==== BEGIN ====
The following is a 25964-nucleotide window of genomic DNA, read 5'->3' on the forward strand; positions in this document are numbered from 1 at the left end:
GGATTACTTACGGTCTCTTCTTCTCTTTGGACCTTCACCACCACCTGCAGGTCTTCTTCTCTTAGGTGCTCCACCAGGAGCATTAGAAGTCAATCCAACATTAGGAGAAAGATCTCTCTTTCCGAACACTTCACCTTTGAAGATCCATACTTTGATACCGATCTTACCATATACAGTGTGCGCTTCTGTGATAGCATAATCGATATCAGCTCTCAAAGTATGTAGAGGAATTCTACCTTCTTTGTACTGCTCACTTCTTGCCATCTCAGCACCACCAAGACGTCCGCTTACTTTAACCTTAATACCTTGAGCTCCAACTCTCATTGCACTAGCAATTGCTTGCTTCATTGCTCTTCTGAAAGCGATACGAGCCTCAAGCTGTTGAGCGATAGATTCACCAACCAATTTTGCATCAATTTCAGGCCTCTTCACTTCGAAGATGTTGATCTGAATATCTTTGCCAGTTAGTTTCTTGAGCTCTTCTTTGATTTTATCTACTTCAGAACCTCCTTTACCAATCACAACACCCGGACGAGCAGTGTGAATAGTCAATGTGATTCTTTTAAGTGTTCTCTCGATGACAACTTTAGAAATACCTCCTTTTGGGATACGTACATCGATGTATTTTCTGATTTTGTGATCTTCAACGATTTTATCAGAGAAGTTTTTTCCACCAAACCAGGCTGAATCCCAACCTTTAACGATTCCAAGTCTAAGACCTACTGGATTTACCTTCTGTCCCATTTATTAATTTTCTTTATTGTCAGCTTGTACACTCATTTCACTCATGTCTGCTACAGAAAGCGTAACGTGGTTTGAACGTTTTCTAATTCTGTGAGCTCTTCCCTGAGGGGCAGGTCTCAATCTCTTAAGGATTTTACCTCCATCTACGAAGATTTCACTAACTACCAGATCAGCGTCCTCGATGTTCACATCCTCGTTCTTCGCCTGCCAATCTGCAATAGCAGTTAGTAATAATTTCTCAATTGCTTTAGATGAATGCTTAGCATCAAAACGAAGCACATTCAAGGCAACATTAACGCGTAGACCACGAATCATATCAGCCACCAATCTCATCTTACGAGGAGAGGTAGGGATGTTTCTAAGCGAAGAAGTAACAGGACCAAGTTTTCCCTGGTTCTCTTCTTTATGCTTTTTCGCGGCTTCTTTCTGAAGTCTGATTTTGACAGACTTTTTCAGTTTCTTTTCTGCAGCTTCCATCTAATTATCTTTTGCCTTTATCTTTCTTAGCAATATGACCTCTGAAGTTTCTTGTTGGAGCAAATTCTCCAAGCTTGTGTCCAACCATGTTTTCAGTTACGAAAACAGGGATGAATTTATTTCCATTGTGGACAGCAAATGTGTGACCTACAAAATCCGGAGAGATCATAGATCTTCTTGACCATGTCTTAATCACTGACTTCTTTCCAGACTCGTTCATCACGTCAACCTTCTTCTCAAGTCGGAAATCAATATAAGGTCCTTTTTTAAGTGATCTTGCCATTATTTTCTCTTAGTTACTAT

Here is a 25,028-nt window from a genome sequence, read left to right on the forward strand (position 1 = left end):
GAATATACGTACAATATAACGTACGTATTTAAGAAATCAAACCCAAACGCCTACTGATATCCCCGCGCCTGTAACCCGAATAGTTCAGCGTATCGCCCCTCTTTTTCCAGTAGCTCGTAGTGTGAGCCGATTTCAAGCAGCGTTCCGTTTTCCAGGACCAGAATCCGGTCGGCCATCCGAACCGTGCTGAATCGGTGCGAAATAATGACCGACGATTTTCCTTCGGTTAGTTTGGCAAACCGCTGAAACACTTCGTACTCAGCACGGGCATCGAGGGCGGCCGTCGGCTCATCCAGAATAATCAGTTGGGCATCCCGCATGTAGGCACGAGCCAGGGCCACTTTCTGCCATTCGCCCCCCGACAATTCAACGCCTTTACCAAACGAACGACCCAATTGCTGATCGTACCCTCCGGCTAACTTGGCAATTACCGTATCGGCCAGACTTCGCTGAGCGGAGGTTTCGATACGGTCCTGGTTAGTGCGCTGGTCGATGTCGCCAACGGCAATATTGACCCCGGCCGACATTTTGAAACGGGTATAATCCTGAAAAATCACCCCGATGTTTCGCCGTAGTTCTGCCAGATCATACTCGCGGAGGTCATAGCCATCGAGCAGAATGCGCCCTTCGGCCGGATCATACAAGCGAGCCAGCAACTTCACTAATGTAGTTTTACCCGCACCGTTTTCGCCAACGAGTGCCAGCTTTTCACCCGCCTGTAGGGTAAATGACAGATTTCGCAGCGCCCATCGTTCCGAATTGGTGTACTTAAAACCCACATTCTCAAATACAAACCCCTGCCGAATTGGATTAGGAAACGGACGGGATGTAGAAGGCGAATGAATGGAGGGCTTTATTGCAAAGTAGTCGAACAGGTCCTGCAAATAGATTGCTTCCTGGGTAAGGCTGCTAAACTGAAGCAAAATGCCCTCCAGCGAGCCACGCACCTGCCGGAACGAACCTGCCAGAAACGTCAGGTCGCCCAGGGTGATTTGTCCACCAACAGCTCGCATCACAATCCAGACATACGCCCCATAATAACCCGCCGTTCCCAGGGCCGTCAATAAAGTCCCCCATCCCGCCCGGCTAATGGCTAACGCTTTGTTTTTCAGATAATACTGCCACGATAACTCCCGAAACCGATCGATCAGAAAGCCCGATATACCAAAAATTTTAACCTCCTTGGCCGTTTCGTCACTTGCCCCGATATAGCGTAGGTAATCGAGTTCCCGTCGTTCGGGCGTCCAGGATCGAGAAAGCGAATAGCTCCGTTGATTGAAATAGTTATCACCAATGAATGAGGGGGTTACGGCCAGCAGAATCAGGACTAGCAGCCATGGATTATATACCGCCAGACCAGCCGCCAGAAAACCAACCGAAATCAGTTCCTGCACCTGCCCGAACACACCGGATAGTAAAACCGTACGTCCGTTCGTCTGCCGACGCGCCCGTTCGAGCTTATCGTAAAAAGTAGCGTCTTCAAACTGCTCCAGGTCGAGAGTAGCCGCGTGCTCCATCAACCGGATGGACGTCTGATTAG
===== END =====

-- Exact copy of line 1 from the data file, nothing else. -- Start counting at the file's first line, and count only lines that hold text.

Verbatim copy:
The following is a 25964-nucleotide window of genomic DNA, read 5'->3' on the forward strand; positions in this document are numbered from 1 at the left end: